Friday, December 29, 2006

Augustine as "Lutheran"?

Westerholm groups the competing voices in Pauline studies into two broad categories: those who view Paul as "Lutheran," and those who don't. For Westerholm, "Lutheran" readings of Paul understand Paul to be arguing against a Jewish proto-pelagianism. Thus, the Pauline formula of “justification by grace through faith” speaks to how a sinner can find a gracious God and merit eternal life. "Non Lutheran" readings of Paul however, follow E. P. Sanders and the New Perspective, arguing instead that Paul was contesting against Jewish ethnocentrism. Thus the formula “justification by grace through faith” speaks to how gentiles can be included in the Jewish covenants.

In the first part of the book, Westerholm surveys the historical landscape of Pauline studies, focusing on Augustine, Luther, Calvin and Wesley. He concludes that all four theologians read Paul in a "Lutheran" way. (Only a New Testament scholar could be at peace referring to Augustine as a "Lutheran" theologian.) He follows with a look at “Non-Lutheran” Pauline studies, beginning with the works of Schweitzer and Wrede, both of whom prefigure the soon to come New Perspective.

I find Westerholm’s “Lutheran/Non-Lutheran” dichotomy interesting. I have spent most of my theological reflection distinguishing between theologians who share “Lutheran” readings of Paul, most notably between Augustine and Calvin. While it may be helpful in this instance to group Augustine with other “Lutheran” theologians, from a strictly theological perspective, such a grouping can too quickly gloss over the significant differences between these theologians. Augustine understands justifications in regenerative terms. But for Calvin (and Wesley and to some degree Luther), justification is understood in a judicial context and refers solely/primarily to the forensic forgiveness of sins. Further, Augustine upholds the notion of human merit in regard to eternal life, something that Calvin and the others are not comfortable doing. These differences are substantial. (For his part, Westerholm notes these differences, but doesn’t press them). While Augustine certainly understood Paul to be battling against a Jewish proto-Pelagiansim, I’m not certain that one can easily categorize Augustine as “Lutheran” and then use him to support a more traditional forensic/Reformed understanding of justification.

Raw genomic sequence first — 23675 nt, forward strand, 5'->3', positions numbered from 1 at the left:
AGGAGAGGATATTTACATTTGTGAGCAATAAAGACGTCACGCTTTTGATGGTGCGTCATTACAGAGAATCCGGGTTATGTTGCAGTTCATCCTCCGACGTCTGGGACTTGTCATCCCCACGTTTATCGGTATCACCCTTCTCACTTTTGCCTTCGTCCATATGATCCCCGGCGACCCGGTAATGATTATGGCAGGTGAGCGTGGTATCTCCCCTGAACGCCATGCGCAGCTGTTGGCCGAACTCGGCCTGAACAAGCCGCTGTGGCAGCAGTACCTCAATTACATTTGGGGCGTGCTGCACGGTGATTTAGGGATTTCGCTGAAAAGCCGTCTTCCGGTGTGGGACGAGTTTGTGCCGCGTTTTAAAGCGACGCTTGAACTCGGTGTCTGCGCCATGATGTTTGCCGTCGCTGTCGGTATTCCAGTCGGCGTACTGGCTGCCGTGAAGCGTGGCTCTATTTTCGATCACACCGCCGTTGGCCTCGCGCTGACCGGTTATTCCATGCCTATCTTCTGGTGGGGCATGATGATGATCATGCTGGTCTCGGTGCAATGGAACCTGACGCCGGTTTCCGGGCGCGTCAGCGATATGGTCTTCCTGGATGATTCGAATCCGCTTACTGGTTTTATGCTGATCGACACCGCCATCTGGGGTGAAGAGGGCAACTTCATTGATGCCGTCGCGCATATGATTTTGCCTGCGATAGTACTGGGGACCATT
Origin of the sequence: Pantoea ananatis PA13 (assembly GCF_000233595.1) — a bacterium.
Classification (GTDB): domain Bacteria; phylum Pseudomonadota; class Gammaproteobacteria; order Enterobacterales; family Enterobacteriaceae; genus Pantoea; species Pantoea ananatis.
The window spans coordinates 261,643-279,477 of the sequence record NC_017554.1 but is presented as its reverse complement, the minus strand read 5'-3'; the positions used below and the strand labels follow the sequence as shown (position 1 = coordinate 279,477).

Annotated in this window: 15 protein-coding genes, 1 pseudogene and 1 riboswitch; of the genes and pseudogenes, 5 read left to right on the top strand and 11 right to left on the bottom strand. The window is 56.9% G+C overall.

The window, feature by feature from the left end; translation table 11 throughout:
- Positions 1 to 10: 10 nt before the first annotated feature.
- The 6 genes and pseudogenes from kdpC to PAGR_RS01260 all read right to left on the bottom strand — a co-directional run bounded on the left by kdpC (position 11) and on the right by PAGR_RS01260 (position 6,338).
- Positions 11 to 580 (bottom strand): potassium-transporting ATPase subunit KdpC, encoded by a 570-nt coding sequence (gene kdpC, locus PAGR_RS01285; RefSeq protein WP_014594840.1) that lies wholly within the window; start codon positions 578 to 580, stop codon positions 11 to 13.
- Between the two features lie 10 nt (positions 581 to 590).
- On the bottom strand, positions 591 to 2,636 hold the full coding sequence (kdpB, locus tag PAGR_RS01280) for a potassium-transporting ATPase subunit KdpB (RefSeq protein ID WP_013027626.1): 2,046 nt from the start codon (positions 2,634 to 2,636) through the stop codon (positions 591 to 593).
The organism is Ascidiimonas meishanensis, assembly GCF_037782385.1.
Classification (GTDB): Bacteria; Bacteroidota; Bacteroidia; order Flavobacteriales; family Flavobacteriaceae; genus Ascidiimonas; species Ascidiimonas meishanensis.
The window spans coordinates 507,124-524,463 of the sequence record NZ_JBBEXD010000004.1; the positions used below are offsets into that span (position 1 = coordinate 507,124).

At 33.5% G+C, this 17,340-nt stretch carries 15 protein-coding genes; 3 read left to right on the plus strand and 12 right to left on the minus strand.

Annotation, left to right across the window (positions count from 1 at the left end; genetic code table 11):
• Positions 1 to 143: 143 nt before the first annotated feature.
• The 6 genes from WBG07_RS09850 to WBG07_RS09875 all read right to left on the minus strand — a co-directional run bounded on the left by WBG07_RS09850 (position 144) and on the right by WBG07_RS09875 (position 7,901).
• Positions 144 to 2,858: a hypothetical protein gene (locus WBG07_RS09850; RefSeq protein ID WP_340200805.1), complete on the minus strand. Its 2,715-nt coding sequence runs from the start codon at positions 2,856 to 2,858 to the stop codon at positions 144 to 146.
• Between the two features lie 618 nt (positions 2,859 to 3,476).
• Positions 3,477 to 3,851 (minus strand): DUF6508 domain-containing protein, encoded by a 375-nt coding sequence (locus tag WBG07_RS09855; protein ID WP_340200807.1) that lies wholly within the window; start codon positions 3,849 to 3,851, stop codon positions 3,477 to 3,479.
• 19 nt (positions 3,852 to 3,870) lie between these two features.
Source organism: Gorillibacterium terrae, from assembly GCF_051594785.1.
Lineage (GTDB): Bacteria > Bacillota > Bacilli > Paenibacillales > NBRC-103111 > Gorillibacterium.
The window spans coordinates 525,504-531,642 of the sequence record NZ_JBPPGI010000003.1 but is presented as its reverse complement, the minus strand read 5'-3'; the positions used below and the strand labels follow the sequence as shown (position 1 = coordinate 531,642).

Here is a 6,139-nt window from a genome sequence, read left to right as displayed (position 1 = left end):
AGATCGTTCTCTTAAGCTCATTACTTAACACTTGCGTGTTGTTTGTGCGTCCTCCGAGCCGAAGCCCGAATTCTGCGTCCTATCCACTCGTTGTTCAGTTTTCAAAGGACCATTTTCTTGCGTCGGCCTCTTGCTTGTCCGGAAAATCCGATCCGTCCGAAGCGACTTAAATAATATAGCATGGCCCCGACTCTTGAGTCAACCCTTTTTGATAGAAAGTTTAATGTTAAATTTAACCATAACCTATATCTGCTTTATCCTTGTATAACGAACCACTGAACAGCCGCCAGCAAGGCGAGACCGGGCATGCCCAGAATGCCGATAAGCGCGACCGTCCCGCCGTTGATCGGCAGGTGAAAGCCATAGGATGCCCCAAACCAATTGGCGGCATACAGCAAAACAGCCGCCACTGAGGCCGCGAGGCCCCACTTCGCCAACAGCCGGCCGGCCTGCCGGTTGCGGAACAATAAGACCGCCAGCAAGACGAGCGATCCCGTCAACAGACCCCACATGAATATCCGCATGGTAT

But in fairness to Westerholm, he is approaching the discussion from within the guild of New Testament studies, not historical or theological studies.

2 comments:

Joao Leitao said...

thank you for your writings on an amazing blog you have!

i added you to my blog rool, please tell me if that's ok.

happy new year.

Gerald said...

Joao,

Thanks--feel free to add me to your blog roll.

Blessings